Sharing the profits – how very continental
He consulted his wife, who agreed, and thus was set up his mutual aid association, which provided reading rooms and education facilities as well as medical facilities for his staff. After consulting his workforce, he then set up a profit share system in 1842 which added 15% to the wages of each worker by 1870. He also stopped using lead-based white paint because this caused lead-poisoning in the painters, even though it was cheaper.
Now, at this point put yourself in the seats of that Sheffield audience. Given the short shrift still paid to John Lewis Partners, Swann-Morton of Sheffield, and various Yorkshire cooperatives by our industrial institutions even today, can you imagine what the shock must have been to the audience 140 years ago, a time when children under 13 were working underground in UK coal mines and there was no workman’s injury compensation. It was inconceivable, even though cooperatives had been around since 1844, such was the business owner mindset of the time.
Interestingly, if Edward Carpenter had extended his activities further north instead of into Derbyshire he might have encountered a very successful English company in Huddersfield that was operating on the same lines and ideals of Leclaire, i.e. Woodhouse Mills, owned by George Thomson. Thomson came to his ideal of a company through his studies of John Ruskin, whom he called his ‘Great Master’, and, like Ruskin, was very supportive of the cooperative movement.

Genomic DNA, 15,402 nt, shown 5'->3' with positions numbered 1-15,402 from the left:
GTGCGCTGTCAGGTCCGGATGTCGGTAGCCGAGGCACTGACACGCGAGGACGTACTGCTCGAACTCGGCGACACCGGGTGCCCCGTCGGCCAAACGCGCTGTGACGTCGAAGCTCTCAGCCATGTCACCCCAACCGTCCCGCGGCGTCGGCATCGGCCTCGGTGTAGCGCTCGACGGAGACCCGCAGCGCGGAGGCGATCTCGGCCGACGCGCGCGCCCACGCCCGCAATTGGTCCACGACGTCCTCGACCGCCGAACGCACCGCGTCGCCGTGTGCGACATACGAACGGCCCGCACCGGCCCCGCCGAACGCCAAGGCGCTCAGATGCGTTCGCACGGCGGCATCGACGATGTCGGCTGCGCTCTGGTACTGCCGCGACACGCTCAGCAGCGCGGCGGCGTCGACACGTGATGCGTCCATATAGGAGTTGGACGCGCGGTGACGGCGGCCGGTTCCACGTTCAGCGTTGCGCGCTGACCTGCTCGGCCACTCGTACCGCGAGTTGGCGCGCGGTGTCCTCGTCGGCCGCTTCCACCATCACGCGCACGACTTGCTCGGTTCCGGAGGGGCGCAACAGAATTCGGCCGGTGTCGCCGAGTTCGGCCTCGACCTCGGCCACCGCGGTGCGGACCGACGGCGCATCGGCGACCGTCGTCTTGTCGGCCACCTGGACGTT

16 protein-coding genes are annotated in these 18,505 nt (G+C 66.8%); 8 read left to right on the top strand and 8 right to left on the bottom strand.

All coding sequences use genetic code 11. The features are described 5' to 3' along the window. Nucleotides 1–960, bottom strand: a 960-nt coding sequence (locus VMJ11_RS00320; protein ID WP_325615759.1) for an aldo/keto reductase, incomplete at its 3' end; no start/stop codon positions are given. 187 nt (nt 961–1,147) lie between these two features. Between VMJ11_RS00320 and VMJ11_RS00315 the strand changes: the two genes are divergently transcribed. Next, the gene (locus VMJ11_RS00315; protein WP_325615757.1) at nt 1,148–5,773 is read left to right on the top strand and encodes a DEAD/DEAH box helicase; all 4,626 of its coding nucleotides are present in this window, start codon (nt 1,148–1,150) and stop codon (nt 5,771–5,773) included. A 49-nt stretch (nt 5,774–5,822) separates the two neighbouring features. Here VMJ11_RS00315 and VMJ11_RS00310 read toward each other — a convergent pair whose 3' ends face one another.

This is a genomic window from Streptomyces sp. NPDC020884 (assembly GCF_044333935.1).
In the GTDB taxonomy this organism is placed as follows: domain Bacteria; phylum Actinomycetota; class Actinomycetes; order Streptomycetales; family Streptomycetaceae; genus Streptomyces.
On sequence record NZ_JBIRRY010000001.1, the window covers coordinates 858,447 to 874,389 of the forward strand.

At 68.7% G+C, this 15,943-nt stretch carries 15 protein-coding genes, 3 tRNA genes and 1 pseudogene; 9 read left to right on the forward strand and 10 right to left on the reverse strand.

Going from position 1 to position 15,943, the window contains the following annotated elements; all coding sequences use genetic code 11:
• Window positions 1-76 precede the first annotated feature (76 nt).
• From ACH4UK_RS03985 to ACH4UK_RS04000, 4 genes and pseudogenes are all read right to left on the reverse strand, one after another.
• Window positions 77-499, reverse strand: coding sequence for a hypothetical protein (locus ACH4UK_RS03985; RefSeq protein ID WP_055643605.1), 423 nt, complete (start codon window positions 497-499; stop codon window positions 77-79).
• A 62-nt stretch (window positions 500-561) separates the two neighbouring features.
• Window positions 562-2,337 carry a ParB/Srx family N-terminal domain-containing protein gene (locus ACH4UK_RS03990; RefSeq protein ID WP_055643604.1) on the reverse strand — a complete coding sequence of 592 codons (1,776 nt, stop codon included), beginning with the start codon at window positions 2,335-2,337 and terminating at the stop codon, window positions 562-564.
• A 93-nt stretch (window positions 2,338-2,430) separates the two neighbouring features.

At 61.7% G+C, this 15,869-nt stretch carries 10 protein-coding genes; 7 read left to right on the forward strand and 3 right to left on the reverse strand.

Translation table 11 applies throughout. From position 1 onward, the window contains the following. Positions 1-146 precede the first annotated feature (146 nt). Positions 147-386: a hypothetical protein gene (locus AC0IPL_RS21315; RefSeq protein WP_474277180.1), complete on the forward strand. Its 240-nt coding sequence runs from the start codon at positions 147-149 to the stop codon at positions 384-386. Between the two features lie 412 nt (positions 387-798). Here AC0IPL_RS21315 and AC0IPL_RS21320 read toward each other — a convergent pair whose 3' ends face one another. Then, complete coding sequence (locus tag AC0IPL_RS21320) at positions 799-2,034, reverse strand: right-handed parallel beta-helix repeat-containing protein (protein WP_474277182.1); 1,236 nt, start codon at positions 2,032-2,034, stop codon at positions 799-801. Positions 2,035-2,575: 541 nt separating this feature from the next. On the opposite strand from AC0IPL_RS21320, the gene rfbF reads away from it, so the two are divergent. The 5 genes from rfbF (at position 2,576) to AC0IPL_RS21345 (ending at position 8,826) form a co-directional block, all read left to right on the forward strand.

A higher purpose of economic life
Finally, Carpenter puts his finger on a problem which is causing our industry suppliers great distress today: the damage caused by the emphasis on low costs and cheapness. “At what cost to the souls and bodies of men have these cheap goods been won?” Indeed, what is the cost in low wages, constant work pressure caused by soulless algorithms, unsocial delivery hours that demand our cheap toy is delivered in 24 hours? What cost to the farmer with the insistence by the supermarkets on squeezing agricultural margins down to increase their own retail profits?
We must tackle this exploitative mindset, especially among the supermarkets, and espouse the aspirations of Edward Carpenter who, at the end of his speech, appeals to a higher purpose for economic life. He wrote of the shoots of a new ideal arising, that of human equality, of not seeking to be above others, but to be “with and of them”. Ordinary life is a gift, it should be delightful and enjoyable. Common occupations should be considered honourable. “Baking, gardening, building, maintaining should be pleasurable and respected, such that the rich and idle shall enviously leave their sofas and gilded salons and ‘come and join hands with us’.”
He points to a celebration of productive community life worthy of our common humanity, and as I leaf through the pages of Sheffield’s Festival of Debate brochure, this desire leaps off nearly every page.
Many thanks to Principle 5 in Sheffield for introducing me to Carpenter.
John Carlisle will be making the case for ‘Where Real Economics beats Neoliberalism’ at the Festival of Debate, Sheffield on Tuesday 9 May, 2023. Sheffield: Where Real Economics Beats Neoliberalism | Festival of Debate